Wall St extends for rally 2nd day on recovery confidence

Wall St extends for rally 2nd day on recovery confidence

New York: Wall Street shares extended their rally for a second day on Tuesday as Australia’s decision to raise interest rates boosted confidence that a global economic recovery is taking root.

The blue chip Dow Jones Industrial Average lifted 131.50 points (1.37%) to 9,731.25 in final trades, a day after jumping by more than 100 points.

The technology-heavy Nasdaq composite added 35.42 points (1.71%) to 2,103.57 while the Standard & Poor’s 500 index increased 14.26 points (1.37%) to a provisional close of 1,054.72.

The market opened on a bullish note after Australia on Tuesday became the first advanced economy to raise interest rates since the financial crisis.

The central bank announced a rise of 25 basis points to 3.25%, lifting rates off a 49-year low.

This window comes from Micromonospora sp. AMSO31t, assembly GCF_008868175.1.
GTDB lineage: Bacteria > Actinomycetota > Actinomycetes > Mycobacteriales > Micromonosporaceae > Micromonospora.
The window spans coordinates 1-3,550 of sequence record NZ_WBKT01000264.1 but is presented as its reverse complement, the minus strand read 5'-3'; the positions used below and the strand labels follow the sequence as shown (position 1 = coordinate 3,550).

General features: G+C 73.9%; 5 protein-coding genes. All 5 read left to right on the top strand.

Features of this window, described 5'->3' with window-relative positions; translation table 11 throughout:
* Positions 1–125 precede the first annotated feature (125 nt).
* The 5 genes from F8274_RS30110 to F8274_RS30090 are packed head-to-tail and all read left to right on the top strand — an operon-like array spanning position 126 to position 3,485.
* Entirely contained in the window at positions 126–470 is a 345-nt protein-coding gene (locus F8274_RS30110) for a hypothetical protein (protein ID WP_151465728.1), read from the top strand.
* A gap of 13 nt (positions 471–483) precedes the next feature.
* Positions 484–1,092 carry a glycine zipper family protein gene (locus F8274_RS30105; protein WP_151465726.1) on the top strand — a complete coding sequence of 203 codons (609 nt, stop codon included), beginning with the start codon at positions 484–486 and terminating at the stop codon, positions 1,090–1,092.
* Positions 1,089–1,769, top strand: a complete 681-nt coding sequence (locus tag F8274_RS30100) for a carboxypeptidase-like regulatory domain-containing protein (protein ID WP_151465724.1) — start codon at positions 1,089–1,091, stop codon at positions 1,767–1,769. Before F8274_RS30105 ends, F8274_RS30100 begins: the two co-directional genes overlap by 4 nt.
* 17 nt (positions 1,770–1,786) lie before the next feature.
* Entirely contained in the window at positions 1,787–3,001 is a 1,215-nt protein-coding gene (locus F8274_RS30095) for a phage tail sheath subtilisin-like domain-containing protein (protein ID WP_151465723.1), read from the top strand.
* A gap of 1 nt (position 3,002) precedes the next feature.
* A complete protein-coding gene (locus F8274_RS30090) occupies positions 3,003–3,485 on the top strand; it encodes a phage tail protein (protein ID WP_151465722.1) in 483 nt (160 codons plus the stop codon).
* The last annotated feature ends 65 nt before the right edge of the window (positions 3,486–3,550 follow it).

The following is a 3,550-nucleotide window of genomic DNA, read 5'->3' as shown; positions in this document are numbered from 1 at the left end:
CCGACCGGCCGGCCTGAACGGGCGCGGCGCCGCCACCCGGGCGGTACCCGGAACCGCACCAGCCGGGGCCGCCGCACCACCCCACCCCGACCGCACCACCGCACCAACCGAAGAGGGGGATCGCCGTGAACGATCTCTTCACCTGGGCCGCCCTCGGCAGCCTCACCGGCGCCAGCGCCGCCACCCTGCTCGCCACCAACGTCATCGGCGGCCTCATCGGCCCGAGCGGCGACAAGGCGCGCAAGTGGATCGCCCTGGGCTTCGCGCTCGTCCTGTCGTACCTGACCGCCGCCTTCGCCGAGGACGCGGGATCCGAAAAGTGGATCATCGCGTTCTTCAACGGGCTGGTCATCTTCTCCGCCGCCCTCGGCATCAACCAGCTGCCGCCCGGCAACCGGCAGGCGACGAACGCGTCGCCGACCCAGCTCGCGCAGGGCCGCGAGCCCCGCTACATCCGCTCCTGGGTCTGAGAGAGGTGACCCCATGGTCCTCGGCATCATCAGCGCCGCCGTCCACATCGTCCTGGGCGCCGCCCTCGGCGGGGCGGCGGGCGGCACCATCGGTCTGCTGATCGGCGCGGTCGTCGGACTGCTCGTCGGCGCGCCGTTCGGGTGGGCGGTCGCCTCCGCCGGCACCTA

Although the United States is unlikely to raise rates in the near future as it still undergoes the painful transition of emerging from recession, investors saw the move as a key indication of global recovery.

“It is clear that there is a psychological bid in the market as the symbolism of the first rate hike from a G-20 nation is trumping any negative considerations that go hand-in-hand with higher rates," said Patrick O’Hare of Briefing.com.

“That symbolism shines through in the fact that most equity markets around the globe have gained at least 1.0 percent in the wake of the rate hike announcement," he said.

The rate hike is being interpreted as “another confirmation that the world is back from the brink of economic disaster," O’Hare said.

Analysts at Charles Schwab & Co said the market also notched gains from a weakening dollar which lifted energy and commodity prices.

“Stocks are solidly higher again today, with energy and commodity issues leading the way after concerns over the dollar put the US currency under pressure," they said in a note to clients.

Economic recovery has prodded investors to pump their investments into riskier assets such as stocks and move away from the safe-haven dollar.